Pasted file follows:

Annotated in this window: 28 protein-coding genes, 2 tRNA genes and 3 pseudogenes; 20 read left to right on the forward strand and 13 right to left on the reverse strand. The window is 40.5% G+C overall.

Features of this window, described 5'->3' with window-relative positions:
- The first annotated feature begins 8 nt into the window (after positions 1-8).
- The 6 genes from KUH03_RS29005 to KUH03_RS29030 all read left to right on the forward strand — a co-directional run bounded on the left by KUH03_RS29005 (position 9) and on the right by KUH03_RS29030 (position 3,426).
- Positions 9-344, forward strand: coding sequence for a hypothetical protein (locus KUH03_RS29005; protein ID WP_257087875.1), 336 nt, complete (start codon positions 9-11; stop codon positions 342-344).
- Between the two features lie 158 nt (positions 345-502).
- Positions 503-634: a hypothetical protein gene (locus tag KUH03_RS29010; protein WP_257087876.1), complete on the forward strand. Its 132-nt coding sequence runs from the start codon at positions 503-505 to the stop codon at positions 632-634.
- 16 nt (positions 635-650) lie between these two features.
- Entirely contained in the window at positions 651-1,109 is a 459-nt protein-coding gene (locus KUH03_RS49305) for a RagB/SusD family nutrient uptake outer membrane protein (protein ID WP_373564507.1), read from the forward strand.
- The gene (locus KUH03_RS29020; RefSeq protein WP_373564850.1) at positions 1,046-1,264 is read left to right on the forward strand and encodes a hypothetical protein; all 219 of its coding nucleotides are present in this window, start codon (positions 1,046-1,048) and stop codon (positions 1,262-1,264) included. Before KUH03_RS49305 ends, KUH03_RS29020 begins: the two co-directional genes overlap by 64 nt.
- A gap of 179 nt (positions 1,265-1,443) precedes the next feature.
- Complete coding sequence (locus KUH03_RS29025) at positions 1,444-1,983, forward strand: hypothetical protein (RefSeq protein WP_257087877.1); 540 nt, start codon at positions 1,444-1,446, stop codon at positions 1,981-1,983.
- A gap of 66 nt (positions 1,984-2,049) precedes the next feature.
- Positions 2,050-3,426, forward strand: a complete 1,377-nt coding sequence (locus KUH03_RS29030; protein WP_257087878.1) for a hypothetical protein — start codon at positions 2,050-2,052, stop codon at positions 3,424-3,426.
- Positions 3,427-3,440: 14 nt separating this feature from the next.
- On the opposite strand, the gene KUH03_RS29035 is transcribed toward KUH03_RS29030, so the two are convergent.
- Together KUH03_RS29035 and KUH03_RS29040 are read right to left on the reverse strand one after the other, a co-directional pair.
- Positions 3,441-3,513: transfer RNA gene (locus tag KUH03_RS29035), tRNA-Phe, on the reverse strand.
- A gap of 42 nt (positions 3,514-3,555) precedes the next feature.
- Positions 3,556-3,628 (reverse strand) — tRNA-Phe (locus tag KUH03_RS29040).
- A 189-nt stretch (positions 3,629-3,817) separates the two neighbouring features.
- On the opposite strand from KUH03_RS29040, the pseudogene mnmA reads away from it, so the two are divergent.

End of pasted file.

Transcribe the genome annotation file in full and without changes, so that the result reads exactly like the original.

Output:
Annotated in this window: 28 protein-coding genes, 2 tRNA genes and 3 pseudogenes; 20 read left to right on the forward strand and 13 right to left on the reverse strand. The window is 40.5% G+C overall.

Features of this window, described 5'->3' with window-relative positions:
- The first annotated feature begins 8 nt into the window (after positions 1-8).
- The 6 genes from KUH03_RS29005 to KUH03_RS29030 all read left to right on the forward strand — a co-directional run bounded on the left by KUH03_RS29005 (position 9) and on the right by KUH03_RS29030 (position 3,426).
- Positions 9-344, forward strand: coding sequence for a hypothetical protein (locus KUH03_RS29005; protein ID WP_257087875.1), 336 nt, complete (start codon positions 9-11; stop codon positions 342-344).
- Between the two features lie 158 nt (positions 345-502).
- Positions 503-634: a hypothetical protein gene (locus tag KUH03_RS29010; protein WP_257087876.1), complete on the forward strand. Its 132-nt coding sequence runs from the start codon at positions 503-505 to the stop codon at positions 632-634.
- 16 nt (positions 635-650) lie between these two features.
- Entirely contained in the window at positions 651-1,109 is a 459-nt protein-coding gene (locus KUH03_RS49305) for a RagB/SusD family nutrient uptake outer membrane protein (protein ID WP_373564507.1), read from the forward strand.
- The gene (locus KUH03_RS29020; RefSeq protein WP_373564850.1) at positions 1,046-1,264 is read left to right on the forward strand and encodes a hypothetical protein; all 219 of its coding nucleotides are present in this window, start codon (positions 1,046-1,048) and stop codon (positions 1,262-1,264) included. Before KUH03_RS49305 ends, KUH03_RS29020 begins: the two co-directional genes overlap by 64 nt.
- A gap of 179 nt (positions 1,265-1,443) precedes the next feature.
- Complete coding sequence (locus KUH03_RS29025) at positions 1,444-1,983, forward strand: hypothetical protein (RefSeq protein WP_257087877.1); 540 nt, start codon at positions 1,444-1,446, stop codon at positions 1,981-1,983.
- A gap of 66 nt (positions 1,984-2,049) precedes the next feature.
- Positions 2,050-3,426, forward strand: a complete 1,377-nt coding sequence (locus KUH03_RS29030; protein WP_257087878.1) for a hypothetical protein — start codon at positions 2,050-2,052, stop codon at positions 3,424-3,426.
- Positions 3,427-3,440: 14 nt separating this feature from the next.
- On the opposite strand, the gene KUH03_RS29035 is transcribed toward KUH03_RS29030, so the two are convergent.
- Together KUH03_RS29035 and KUH03_RS29040 are read right to left on the reverse strand one after the other, a co-directional pair.
- Positions 3,441-3,513: transfer RNA gene (locus tag KUH03_RS29035), tRNA-Phe, on the reverse strand.
- A gap of 42 nt (positions 3,514-3,555) precedes the next feature.
- Positions 3,556-3,628 (reverse strand) — tRNA-Phe (locus tag KUH03_RS29040).
- A 189-nt stretch (positions 3,629-3,817) separates the two neighbouring features.
- On the opposite strand from KUH03_RS29040, the pseudogene mnmA reads away from it, so the two are divergent.